An Emergency Guide
As a cat owner, you may choose to keep your cat indoors for many several reasons. Perhaps there could be dangerous predators in your area, or maybe you live in an apartment with no decent outdoor space. Whatever your motive, one frightening and common occurrence many indoor cat owners find themselves in is their fur baby accidentally getting outside.
Despite your best efforts to entertain them indoors, felines are curious creatures. Leaving the door open for a brief moment can be enough for your kitty to run out and explore. Moreover, when a cat wants to get out, they can move so quickly that it's nearly impossible to catch them before they escape.
Whether your indoor cat is currently missing or you want to prepare yourself in case it ever happens, we've put together a step-by-step emergency guide.
Read on to learn what you should (and shouldn't) do if your indoor cat has run outside. Knowing how to handle this situation correctly will significantly increase your chances of a safe return in no time.
We know it's easier said than done, but it's essential to stay calm before you go out calling for your kitty. This is because your cat will sense the change in your voice. If you're screaming and shouting for your feline with panic in your voice, this could frighten them and make them feel like they are in trouble or being scolded. They will then hide from you, making it even more difficult to find them.
Your indoor cat has probably rarely been in this outside environment, so the surroundings will feel unfamiliar and overwhelming. Call your kitty's name in a way that will make them feel calm and safe by using the tone of voice you would use if they were inside.
Check Common Hiding Spots Outside Your Home
Your instinct will probably already call you to do this but be sure to check all-around your house or apartment building, including behind. Look in any bushes as well as under trees and cars. If you live in an apartment, check the inside and outside staircases and scan all floors.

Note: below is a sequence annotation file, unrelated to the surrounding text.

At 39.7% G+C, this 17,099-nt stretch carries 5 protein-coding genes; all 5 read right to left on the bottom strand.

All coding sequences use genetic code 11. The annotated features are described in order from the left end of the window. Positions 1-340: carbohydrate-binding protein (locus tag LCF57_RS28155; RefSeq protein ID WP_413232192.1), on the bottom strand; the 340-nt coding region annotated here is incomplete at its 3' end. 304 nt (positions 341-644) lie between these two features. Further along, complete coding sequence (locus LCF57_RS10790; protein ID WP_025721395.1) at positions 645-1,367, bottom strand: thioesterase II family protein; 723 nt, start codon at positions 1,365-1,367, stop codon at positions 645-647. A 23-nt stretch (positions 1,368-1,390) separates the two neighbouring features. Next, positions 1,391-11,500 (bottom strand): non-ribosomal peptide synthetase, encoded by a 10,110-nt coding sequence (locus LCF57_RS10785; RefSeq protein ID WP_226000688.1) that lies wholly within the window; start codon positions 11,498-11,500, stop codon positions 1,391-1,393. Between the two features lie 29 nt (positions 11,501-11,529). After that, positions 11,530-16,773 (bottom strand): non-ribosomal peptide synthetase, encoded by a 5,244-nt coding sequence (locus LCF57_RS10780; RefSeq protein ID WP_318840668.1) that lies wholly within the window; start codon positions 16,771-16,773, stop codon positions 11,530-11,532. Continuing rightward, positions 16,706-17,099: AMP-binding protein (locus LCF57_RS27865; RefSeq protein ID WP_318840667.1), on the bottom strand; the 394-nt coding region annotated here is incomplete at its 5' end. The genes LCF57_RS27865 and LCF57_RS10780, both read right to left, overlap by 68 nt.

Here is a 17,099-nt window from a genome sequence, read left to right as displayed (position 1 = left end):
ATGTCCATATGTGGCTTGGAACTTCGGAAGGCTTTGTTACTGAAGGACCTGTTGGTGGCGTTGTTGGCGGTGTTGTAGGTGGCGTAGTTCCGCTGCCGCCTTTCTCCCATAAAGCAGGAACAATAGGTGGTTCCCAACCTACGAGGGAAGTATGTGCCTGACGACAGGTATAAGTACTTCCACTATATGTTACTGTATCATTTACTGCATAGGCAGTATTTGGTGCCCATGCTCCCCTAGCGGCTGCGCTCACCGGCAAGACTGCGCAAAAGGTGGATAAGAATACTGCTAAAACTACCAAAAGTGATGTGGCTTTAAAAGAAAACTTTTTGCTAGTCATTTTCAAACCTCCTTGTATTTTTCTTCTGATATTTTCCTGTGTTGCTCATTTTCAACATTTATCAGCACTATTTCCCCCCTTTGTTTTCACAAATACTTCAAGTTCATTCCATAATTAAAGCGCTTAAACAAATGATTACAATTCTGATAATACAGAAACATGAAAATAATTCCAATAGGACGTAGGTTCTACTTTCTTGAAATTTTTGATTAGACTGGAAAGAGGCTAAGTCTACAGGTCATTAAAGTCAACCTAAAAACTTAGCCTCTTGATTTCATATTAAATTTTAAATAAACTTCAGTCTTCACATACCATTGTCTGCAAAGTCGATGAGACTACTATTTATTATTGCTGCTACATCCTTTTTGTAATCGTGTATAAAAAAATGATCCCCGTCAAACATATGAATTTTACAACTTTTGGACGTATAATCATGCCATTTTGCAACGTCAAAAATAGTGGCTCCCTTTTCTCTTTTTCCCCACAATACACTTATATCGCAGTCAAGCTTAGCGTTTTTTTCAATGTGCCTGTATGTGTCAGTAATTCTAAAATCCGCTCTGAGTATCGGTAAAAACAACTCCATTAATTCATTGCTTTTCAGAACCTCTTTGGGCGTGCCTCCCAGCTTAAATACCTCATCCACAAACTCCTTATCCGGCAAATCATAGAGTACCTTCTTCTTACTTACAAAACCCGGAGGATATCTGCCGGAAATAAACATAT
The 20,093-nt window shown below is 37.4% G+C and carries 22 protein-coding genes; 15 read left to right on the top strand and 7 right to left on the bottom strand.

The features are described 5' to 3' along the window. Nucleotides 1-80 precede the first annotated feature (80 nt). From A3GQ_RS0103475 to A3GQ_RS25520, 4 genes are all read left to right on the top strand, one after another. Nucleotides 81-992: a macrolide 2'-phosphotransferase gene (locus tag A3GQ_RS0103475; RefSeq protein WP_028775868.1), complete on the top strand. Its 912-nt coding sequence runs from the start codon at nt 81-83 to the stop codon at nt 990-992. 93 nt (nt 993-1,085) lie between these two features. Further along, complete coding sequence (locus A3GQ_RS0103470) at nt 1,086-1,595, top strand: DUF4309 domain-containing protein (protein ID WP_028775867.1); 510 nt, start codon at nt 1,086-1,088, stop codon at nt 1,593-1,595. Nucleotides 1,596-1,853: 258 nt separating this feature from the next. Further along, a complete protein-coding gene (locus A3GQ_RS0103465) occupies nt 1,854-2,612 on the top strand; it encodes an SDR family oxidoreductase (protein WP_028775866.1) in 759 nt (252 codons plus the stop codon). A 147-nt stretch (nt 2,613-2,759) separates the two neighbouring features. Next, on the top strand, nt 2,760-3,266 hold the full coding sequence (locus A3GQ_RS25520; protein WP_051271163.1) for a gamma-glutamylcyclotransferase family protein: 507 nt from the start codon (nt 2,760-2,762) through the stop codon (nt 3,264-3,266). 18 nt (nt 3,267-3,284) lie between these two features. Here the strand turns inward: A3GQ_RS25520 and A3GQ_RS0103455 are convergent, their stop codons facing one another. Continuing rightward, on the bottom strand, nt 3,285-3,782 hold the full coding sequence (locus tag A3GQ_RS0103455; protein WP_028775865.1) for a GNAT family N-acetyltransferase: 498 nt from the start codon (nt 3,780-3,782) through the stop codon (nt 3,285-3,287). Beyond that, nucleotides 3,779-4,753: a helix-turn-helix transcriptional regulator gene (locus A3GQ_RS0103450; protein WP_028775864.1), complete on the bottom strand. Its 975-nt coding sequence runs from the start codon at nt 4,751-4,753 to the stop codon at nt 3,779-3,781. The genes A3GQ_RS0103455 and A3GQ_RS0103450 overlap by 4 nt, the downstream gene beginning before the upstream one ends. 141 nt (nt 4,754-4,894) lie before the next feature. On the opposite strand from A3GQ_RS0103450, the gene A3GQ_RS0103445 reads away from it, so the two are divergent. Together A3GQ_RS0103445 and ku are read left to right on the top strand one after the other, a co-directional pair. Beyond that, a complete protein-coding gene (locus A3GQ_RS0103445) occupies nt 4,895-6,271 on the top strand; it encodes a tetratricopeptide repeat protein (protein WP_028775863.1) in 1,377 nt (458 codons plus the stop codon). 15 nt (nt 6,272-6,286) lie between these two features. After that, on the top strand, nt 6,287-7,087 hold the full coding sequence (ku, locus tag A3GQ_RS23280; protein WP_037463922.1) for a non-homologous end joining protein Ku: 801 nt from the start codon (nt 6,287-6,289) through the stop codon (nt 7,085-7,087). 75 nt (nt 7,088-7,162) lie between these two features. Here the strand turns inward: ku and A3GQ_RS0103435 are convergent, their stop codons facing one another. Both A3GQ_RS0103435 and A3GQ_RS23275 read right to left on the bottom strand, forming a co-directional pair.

Try to put yourself in your cat's shoes (or paws in this instance). Most indoor cats are not used to the outside world, and once they are out there, they don't feel confident to stay out in the open.
Therefore, they will likely seek out a hiding spot. Cats will usually stay within a 3-4 house radius from home base as long as they can find a place to retreat within that distance. Therefore, be sure to check your immediate surroundings thoroughly before venturing out further.
Call Them Back With Food
If you have no luck finding your cat after your initial search, try to entice them back to you with food. Shake their treat bag, open a can of wet food, or make noise with their bowl. Cat's have a great sense of hearing, so if your kitty is within close enough range, they will come running towards the sound. You can also try walking around the area shaking their food bag and calling their name.
Spread Their Scent Outside Your Home
Do you know which of your feline's senses is even stronger than sound? Smell. Cat's can smell 1000 times better than us and detect their own scent from a great distance.
So, if your kitty has run too far and lost its way, use their scent to help guide them home. Placing their favorite blanket or even their food bowl outside can work, but the most effective way is to put their litter box out.
Spread The Word
If the above steps have brought no luck, go around knocking on your neighbors' doors to let them know that your cat is missing. Show them a photo of your kitty, or better yet, give them a photocopy. Even if they haven't seen your fur baby, by making them aware, they can keep their eye out; some may even offer to help you look.
After speaking with your neighbors, put up posters with photos and detailed information of your cat as well as your contact details. Check for local community groups on Facebook too, and post in there to get the word out.
Search During The Early Morning And Late Evening
Although your cat probably retreated to a safe spot initially, they won't hide out forever. Cat's are nocturnal and most active when the sun goes down and before it comes up. This is also when they get most hungry and hunt for food.
Therefore, during the night and early in the morning are the best times to look for your missing cat. It's also much quieter, so your kitty will feel more confident to hunt and explore. Use a flashlight as you search to catch their eyes in the light.
Call Local Shelters And Vets
In the event that someone already found your cat, they might have taken it to a local vet or animal rescue center. Make a list of all vets, animal hospitals, rescues, and shelters and start calling around.
Whenever a vet or a shelter has a lost cat come into their care, they check if it has a microchip. With a microchip, they can access your information and contact you. Therefore, if your cat has one, your chances of getting them back safe and sound are much higher.
If your feline doesn’t have a microchip, continue to check in with shelters daily by calling them and go there in person to give photos of your kitty too.
Don’t Give Up!
It can feel absolutely heartbreaking to lose a pet, and with each day that passes, you can become more and more disheartened. However, you mustn't lose hope or give up the search. There have been numerous cases where owners have reunited with their furry companion weeks, months, and even years after they went missing.
While it can be easy to let your mind wander to the worst-case scenario, try to remain positive and hopeful. The more ways you try to locate your lost cat, the more likely you will find them. Good luck!